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Horseshoe crabs regularly nest in salt marshes, new research suggests

May 14, 2024

If you’ve ever encountered the domed shell of a horseshoe crab, chances are it was on a sandy beach.

Until recently, beaches were believed to be the only places where horseshoe crab eggs could hatch and grow. But three years ago, South Carolina Department of Natural Resources (SCDNR) biologists discovered that salt marshes might have an unexpected importance to these ancient invertebrates, offering alternate habitat where eggs and hatchlings can thrive.

Now, the same research team, in collaboration with researchers at Sacred Heart University and Plymouth State University, has shared new findings confirming that American horseshoe crabs regularly spawn in salt marshes – not just in South Carolina, but across the Atlantic coastline. The research was published recently in the peer-reviewed journal Frontiers in Ecology and the Environment.

"While horseshoe crabs would occasionally be observed spawning in marsh areas, that behavior was always thought to be rare," said lead author and SCDNR scientist Dr. Daniel Sasson. "This study shows that spawning in marshes is more common than we ever thought and seems to happen across much of their range."

Horseshoe crabs are marine arthropods that have inhabited the planet for millions of years. Despite the name, they are more closely related to scorpions than crabs. Horseshoe crabs play a critical role in the coastal ecosystem and human health: by digging up sediment during spawning, they add nutrients to the water column; their eggs are an important food sources for tens of thousands of shorebirds making long migrations; and a compound in their blood is collected and used to detect contamination in vaccines and medical devices.

Horseshoe crabs spend most of their lives at sea. But every spring, adult horseshoe crabs from Maine to the Yucatan Peninsula scuttle ashore under new and full moons to spawn, or lay eggs. Across their large range, the crabs belong to several different populations that are genetically distinct from one another. South Carolina is home to one population (which extends across the Southeast), while two other populations can be found in New Hampshire and Connecticut (among other states).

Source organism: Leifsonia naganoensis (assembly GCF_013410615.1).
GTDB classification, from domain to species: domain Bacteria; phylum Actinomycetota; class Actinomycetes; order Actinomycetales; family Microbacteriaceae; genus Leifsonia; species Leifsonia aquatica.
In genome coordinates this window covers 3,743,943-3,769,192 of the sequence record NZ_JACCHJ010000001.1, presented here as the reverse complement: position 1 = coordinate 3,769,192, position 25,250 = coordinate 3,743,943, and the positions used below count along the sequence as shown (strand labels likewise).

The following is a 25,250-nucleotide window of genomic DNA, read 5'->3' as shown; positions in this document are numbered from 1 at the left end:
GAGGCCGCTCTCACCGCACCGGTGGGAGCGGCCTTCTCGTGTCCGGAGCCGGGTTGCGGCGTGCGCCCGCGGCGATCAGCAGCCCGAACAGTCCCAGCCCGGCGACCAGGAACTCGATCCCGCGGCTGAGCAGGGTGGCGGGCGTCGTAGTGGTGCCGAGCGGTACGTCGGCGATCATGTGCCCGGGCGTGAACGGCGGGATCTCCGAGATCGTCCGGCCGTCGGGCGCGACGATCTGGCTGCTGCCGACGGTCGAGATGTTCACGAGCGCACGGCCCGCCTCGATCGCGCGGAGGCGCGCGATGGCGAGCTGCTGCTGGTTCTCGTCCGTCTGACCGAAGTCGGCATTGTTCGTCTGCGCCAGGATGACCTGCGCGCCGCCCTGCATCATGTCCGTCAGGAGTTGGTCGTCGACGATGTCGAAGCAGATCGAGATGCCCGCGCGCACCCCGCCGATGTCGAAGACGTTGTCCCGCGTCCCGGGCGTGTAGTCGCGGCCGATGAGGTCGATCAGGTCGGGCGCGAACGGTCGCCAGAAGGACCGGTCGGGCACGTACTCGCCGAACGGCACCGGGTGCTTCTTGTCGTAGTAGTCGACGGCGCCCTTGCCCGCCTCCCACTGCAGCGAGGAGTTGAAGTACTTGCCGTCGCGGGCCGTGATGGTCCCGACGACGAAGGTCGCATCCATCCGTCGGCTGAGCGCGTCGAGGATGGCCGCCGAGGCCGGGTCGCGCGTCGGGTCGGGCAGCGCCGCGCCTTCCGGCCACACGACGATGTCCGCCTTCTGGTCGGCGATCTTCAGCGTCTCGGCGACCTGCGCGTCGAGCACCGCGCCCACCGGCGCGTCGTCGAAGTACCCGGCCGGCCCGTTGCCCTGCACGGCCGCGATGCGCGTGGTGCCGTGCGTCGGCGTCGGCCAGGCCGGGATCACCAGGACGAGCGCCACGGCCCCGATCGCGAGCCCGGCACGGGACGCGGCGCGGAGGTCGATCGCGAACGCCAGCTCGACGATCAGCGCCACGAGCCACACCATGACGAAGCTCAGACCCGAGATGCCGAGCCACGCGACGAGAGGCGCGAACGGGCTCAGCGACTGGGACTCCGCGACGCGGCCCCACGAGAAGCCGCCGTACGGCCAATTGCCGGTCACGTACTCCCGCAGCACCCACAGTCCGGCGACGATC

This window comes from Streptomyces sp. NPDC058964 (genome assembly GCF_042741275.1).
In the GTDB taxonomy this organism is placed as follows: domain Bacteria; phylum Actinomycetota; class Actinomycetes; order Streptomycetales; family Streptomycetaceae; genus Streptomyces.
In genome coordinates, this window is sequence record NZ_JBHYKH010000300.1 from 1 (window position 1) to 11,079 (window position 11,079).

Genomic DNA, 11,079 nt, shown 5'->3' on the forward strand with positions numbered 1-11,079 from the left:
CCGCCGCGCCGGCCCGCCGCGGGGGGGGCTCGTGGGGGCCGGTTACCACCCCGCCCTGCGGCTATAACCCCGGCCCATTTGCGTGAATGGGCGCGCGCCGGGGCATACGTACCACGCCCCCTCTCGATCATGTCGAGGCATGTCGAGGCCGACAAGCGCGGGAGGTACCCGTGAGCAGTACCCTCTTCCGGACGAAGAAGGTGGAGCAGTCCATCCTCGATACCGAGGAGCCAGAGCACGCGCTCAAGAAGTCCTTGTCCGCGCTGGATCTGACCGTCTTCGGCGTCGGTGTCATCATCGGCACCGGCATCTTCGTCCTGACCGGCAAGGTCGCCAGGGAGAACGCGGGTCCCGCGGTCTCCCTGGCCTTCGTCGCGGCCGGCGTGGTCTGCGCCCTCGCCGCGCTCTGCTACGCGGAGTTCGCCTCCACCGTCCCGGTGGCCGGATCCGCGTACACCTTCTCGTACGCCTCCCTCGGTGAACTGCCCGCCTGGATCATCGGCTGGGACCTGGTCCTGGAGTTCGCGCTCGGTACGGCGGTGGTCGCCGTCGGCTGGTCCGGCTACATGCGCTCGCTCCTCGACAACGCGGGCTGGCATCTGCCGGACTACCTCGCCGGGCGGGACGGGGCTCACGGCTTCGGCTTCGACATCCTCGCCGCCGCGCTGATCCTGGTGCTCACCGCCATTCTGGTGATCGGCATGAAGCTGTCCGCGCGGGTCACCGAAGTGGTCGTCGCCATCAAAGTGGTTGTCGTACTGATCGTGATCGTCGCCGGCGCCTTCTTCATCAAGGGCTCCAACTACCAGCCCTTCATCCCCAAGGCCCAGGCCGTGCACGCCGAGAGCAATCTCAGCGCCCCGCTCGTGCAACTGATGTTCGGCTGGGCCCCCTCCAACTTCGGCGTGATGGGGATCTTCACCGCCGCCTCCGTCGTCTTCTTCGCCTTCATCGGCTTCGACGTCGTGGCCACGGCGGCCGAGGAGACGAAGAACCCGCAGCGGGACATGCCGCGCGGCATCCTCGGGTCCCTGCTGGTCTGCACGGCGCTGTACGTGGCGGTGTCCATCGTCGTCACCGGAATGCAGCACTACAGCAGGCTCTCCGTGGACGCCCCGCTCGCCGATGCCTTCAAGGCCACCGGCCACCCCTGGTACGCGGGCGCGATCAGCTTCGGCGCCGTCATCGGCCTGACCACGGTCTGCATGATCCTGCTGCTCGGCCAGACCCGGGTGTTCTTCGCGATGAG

It was in the South Carolina population that researchers first found healthy horseshoe crab eggs, embryos and hatchlings in salt marshes, complicating the long-held assumption that the vast majority of crabs spawn on beaches.

"While we had found eggs in the marsh in South Carolina, we didn’t know the degree to which horseshoe crabs used the marsh for spawning here or if it occurred at all in other states," said Sasson. "So we worked with partners at Sacred Heart University in Connecticut and Plymouth State University in New Hampshire to compare horseshoe crab spawning activity in the beaches and marshes in all three states."

The team collected temperature data, surveyed spawning adults and collected egg samples at three beach locations and three salt marsh locations each in South Carolina, Connecticut and New Hampshire. They then compared the sites using statistical analysis.

The results were surprising. In all three states, the team found that beach and salt marsh locations shared similar spawning and egg densities – but eggs were significantly more likely to be found at salt marsh sites.

"Eggs were often found far from any beach habitat—in SC, occasionally several miles up creeks and rivers—suggesting that horseshoe crabs are seeking out marsh habitats and not simply using habitat adjacent to beaches for spawning," the study said.

These results, the team concluded, suggest that protecting salt marshes may be critical to the survival of horseshoe crabs – and that management that assumes all horseshoe crabs spawn on beaches may need revising. The team is continuing to investigate what these findings mean for horseshoe crab populations, Sasson said.

In the meantime, SCDNR biologists are calling on members of the to help grow their understanding of this fascinating animal. It’s horseshoe crab season right now, and if you see horseshoe crabs spawning on the South Carolina coast, please report your sightings with photos here.

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